This week I’ve been studying shepherds.
They herd sheep.
But now I’ve realized my picture of sheep-herders is all wrong. I usually think of long-robed, bearded bedouins, walking behind a flock of animals pushing them along and keeping them from straying off to the right or left. My imagination is probably influenced by the old TV westerns where cattle drives were noisy, dusty, chaotic ordeals involving whips and prods and lots of shouting. Sheep-herders have a different style.
Instead of walking behind their flocks and driving them from the rear, shepherds go out in front of their animals. As long as the sheep hear the sound of their leader’s voice, they keep following along. This means, of course, that the shepherd must keep up a steady stream of encouraging words; he never shouts, as that would scare the sheepish bunch and send them running. Little lambs grow up with the comforting sound of their shepherd’s voice guiding them and as long as they listen, they can trust him to keep them safe.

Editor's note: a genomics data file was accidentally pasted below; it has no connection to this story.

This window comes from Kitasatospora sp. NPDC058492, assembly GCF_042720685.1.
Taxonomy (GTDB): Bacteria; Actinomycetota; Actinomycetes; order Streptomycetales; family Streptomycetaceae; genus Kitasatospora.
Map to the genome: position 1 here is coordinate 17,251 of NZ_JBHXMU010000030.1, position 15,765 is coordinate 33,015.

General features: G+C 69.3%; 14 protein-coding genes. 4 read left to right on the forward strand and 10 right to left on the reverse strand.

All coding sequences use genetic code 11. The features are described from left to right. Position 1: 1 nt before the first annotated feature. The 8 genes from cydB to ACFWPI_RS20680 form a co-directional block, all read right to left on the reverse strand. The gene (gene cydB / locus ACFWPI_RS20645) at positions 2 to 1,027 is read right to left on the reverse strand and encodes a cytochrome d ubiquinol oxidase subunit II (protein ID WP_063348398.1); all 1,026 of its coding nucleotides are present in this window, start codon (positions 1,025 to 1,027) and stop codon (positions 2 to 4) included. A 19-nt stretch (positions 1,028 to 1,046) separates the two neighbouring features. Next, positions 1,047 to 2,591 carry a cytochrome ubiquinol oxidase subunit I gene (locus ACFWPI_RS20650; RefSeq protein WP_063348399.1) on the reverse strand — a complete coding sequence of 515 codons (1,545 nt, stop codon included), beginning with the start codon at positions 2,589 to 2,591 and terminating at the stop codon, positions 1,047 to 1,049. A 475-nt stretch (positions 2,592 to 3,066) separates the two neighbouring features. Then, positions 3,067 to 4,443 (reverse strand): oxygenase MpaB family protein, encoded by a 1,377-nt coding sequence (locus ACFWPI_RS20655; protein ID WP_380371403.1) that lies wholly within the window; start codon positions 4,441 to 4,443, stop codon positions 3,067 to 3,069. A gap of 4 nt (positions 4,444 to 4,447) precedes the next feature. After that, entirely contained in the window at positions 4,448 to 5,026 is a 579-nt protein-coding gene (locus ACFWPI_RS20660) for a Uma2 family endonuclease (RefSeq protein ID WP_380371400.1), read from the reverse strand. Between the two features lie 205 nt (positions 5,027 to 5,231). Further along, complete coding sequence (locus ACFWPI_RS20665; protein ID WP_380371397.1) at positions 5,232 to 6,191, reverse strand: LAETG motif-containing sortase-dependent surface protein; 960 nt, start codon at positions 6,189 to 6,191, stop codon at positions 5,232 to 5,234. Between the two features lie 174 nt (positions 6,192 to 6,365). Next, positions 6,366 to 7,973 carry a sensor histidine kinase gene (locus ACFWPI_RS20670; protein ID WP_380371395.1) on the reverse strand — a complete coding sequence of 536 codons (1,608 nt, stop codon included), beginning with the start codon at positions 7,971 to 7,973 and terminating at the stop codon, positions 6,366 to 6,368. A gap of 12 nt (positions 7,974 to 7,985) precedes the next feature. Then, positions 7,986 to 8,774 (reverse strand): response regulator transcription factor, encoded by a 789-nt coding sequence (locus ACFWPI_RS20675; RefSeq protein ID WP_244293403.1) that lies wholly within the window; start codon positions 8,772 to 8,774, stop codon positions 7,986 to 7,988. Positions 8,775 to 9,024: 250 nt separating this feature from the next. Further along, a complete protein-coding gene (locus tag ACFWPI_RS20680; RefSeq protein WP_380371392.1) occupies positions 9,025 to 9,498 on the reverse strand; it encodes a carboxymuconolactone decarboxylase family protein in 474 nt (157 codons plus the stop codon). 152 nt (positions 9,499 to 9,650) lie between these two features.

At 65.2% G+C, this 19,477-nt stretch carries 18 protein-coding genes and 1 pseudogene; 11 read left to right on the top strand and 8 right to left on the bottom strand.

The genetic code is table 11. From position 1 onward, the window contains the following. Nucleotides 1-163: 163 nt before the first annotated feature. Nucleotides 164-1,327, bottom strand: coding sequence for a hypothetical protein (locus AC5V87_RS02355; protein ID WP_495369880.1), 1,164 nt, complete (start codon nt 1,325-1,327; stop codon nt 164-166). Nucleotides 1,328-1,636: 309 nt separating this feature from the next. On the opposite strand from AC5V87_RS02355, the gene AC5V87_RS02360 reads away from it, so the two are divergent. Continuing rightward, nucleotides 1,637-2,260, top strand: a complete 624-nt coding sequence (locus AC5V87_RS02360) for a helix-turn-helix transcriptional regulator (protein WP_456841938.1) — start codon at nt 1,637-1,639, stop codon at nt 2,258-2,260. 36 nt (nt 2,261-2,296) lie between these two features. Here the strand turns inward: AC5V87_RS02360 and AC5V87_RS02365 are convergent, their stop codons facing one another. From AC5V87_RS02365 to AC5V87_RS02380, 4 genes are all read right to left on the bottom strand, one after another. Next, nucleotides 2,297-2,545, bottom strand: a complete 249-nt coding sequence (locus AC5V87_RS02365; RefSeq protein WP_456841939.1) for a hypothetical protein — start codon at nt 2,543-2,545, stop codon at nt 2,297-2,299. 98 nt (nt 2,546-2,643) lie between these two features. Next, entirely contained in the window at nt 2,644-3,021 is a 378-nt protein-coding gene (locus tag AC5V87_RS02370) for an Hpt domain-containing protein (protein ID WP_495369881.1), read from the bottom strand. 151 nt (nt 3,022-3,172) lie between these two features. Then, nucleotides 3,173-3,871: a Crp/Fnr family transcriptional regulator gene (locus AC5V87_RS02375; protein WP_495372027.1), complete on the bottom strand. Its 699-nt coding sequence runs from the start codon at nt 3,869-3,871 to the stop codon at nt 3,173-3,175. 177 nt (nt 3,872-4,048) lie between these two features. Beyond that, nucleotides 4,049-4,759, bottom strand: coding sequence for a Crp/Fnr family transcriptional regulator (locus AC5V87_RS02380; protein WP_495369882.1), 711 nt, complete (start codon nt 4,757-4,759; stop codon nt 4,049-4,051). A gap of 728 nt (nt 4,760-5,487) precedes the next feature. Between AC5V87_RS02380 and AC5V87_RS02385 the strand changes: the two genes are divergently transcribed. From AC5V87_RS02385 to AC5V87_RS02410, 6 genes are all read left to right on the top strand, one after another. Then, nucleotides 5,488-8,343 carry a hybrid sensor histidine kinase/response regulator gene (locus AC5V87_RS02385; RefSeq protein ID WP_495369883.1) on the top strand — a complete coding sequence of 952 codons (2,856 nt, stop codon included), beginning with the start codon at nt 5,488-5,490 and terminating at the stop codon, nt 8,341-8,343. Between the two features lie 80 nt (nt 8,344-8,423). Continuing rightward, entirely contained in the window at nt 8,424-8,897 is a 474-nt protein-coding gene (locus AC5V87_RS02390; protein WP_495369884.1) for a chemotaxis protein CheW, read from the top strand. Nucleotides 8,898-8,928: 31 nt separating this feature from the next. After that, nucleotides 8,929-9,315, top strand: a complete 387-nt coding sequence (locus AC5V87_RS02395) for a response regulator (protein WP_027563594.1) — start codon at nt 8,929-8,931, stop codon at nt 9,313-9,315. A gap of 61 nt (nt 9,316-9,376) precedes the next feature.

When I was out west bonding with my new grandson, I observed something amazing. One day I was in the living room with Hudson, sitting on the couch, looking at his fingers and toes. I was talking and cooing to him and he was working hard to focus his eyes on me. Then my daughter walked into the room and said something. Immediately, Hudson turned his head toward the sound of his mommy’s voice. He knew that voice! He was only a week old, but the sound of her words captured his attention. After all, he had been listening to that beautiful sound from his fifteenth week of development.
So I’m learning that the more I listen, the more familiar the voice of my Shepherd will become. The more I study His words, the easier it will be to know when He’s speaking. The better I know Him, the sweeter the sound of The Voice.